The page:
What Makes a Great Retail Location?

“What makes a great retail location?”  Seems like a simple enough question, but there are so many variables to consider. Here are my Top 11 criteria for selecting the perfect retail location:

1. Location: Should you choose Urban or Suburban? Do you you want an A, B or C location?

Hint: This depends upon your business model and your desire for proximity to complimentary businesses and/or distance from competitors. Good urban locations are harder to find but can offer much greater density and foot traffic. Maybe a mixture of both makes the most sense when planning for future expansion.

2. Visibility: Is the location visible from the street? Is there ample window exposure? What about the building height?

Hint: Visibility is a key to your success. If they can’t see you, they can’t find you and you have to rely on planned visits. If customers have to work to find you, they won’t.

3. Signage:  The building signage is typically dictated per city/village code. Additional questions you want to know: is there a pylon available, and if so what is the size and location.  Also, can you access to any free standing or blades signs?

Hint: Without good signage you risk the possibility of being difficult to find.

4. Parking/Access:  Determine the parking status; free surface parking, deck parking, street parking, parking meters, paid lot nearby?  What, if any, curb cuts exist? What is the access in and out of the property? For example, is it right in right out, full access curb cut or left out only?

Hint: Your customers need to be able to come and go with ease (it’s critical).

5. Frontage:  How much frontage does the location have? And is it in good condition?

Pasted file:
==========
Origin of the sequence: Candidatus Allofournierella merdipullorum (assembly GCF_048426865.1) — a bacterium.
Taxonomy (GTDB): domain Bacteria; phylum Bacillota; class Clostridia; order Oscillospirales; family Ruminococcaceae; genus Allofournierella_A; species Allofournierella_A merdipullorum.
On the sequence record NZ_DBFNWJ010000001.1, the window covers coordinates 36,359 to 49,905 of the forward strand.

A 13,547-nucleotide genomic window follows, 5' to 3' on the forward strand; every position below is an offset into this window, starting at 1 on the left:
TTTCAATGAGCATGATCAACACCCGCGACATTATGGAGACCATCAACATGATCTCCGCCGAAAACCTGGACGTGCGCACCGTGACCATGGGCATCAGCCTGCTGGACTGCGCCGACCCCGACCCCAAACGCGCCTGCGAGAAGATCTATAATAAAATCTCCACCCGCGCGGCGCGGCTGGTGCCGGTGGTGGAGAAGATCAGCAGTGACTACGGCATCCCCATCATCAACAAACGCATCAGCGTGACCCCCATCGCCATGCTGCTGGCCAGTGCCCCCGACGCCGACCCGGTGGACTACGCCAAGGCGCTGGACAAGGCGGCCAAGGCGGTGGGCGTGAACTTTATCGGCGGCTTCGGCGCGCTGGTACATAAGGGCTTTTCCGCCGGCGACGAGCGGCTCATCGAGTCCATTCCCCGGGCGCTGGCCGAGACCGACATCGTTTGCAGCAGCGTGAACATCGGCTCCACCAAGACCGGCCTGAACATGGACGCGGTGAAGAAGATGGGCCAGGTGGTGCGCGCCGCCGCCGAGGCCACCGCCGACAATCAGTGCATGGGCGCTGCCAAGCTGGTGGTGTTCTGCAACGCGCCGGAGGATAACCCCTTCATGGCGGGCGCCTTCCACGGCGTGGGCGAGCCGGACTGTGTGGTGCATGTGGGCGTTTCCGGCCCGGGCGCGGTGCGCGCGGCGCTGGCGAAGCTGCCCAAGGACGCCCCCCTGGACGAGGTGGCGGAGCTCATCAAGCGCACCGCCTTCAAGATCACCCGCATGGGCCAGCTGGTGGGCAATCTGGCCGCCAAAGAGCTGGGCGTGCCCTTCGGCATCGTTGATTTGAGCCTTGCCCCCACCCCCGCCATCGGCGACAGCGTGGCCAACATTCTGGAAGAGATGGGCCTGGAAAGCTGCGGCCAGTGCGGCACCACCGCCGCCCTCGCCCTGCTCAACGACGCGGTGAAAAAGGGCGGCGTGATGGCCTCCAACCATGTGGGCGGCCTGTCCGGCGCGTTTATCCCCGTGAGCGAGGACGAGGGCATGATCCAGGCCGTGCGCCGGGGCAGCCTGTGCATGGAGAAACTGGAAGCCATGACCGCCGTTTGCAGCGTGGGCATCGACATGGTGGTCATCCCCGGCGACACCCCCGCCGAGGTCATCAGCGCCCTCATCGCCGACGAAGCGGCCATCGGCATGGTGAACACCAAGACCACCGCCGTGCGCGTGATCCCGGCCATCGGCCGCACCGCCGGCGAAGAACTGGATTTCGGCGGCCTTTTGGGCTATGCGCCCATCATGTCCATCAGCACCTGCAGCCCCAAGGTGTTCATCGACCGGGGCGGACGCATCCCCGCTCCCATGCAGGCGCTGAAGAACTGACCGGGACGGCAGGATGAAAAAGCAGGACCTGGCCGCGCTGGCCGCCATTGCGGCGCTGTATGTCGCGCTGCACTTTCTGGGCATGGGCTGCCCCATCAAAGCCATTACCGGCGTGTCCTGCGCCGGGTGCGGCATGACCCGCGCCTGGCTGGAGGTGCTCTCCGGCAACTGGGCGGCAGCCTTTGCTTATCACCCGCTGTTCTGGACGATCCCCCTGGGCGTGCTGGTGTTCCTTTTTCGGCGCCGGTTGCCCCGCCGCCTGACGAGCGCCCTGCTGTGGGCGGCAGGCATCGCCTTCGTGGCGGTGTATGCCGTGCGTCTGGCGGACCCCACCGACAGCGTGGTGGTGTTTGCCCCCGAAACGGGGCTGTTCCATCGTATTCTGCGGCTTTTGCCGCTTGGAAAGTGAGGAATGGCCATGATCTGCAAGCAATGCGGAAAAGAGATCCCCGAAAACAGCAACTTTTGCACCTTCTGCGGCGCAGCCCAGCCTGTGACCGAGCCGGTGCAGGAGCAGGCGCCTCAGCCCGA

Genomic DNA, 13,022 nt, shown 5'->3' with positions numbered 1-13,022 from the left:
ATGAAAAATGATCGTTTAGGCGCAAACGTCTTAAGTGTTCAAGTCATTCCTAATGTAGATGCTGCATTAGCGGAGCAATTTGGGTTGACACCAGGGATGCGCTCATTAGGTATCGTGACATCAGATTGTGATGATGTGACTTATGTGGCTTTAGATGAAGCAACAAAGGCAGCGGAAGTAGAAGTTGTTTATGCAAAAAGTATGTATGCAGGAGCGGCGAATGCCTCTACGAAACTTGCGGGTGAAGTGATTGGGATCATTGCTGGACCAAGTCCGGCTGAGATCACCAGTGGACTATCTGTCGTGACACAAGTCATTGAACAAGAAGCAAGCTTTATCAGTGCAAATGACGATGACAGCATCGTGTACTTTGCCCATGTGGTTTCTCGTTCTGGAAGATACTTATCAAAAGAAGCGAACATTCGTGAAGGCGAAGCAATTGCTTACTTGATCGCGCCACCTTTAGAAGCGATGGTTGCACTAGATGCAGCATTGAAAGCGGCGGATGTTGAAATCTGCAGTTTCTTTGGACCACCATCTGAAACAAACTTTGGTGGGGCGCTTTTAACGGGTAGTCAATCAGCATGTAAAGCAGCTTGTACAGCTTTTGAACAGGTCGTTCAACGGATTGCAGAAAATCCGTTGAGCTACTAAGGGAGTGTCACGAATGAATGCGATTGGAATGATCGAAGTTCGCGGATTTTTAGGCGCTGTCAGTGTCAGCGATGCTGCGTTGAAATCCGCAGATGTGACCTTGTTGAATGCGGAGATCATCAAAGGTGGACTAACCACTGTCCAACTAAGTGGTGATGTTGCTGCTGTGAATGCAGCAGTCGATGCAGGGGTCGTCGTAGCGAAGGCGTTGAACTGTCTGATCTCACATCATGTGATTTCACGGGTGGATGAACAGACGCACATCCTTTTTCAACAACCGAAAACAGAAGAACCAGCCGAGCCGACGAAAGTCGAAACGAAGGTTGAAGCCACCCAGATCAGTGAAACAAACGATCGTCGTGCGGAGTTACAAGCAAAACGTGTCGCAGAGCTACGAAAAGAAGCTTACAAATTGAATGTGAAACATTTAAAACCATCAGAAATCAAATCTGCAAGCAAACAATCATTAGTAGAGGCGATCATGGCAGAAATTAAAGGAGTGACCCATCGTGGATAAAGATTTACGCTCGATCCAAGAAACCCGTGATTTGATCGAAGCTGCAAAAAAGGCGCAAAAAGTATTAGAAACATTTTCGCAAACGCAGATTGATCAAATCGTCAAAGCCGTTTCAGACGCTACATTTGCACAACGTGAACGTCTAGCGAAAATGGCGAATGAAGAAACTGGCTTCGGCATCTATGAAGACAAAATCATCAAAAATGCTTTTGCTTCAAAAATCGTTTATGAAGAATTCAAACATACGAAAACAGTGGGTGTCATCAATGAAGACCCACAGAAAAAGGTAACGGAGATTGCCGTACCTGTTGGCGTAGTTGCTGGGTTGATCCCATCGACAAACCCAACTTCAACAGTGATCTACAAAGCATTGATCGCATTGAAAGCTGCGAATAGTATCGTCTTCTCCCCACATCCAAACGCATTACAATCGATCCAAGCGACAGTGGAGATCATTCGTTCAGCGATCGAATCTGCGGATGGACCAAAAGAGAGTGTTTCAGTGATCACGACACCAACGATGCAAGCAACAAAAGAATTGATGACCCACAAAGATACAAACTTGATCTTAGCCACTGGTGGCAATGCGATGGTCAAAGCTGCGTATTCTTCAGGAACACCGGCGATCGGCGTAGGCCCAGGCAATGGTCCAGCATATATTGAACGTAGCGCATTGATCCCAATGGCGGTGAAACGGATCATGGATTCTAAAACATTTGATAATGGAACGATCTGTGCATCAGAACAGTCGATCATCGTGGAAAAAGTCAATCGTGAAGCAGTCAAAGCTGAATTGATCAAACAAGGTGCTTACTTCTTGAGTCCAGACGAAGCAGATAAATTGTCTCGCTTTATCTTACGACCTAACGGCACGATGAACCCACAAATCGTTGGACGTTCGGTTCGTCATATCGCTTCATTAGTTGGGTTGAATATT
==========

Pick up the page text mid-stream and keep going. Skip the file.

Hint:  Frontage should never be less then 20′.  There is a direct correlation between store sales volumes and a store’s frontage.

6. Rent/Extra Charges:  Do the numbers make sense/occupancy cost you’re your specific business?   What is the pro-rata for CAM, taxes, insurance?

Hint: Work backward. Determine your projected sales volumes and decide what kind of rent you can afford.

7. Concessions:  Will the Landlord do any work, provide a tenant improvement allowance or possibly a rent abatement?

Hint:  Always ask for concessions; each landlord’s position on concessions differ.

8. Positioning:  Which is best or your business?  Endcap, Inline, Free Standing orStorefront?

Hint:  The eye typically catches the end cap position first, however, these locations aren’t always available.

9. Co-Tenancy:  Is the synergy of nearby tenants important?  Do you fear or thrive on competition?   What is the quality of the anchors and the other tenants?

Hint:  Big anchor tenants such as Wal-Mart/Target/Walgreens, do extensive research before selecting a location and often provide a guideline for your location.

10. Traffic:  Gather information on car counts and pedestrian counts.  Is it a signalized intersection?

Hint:  The stronger the counts, typically the stronger the sales volume for your store.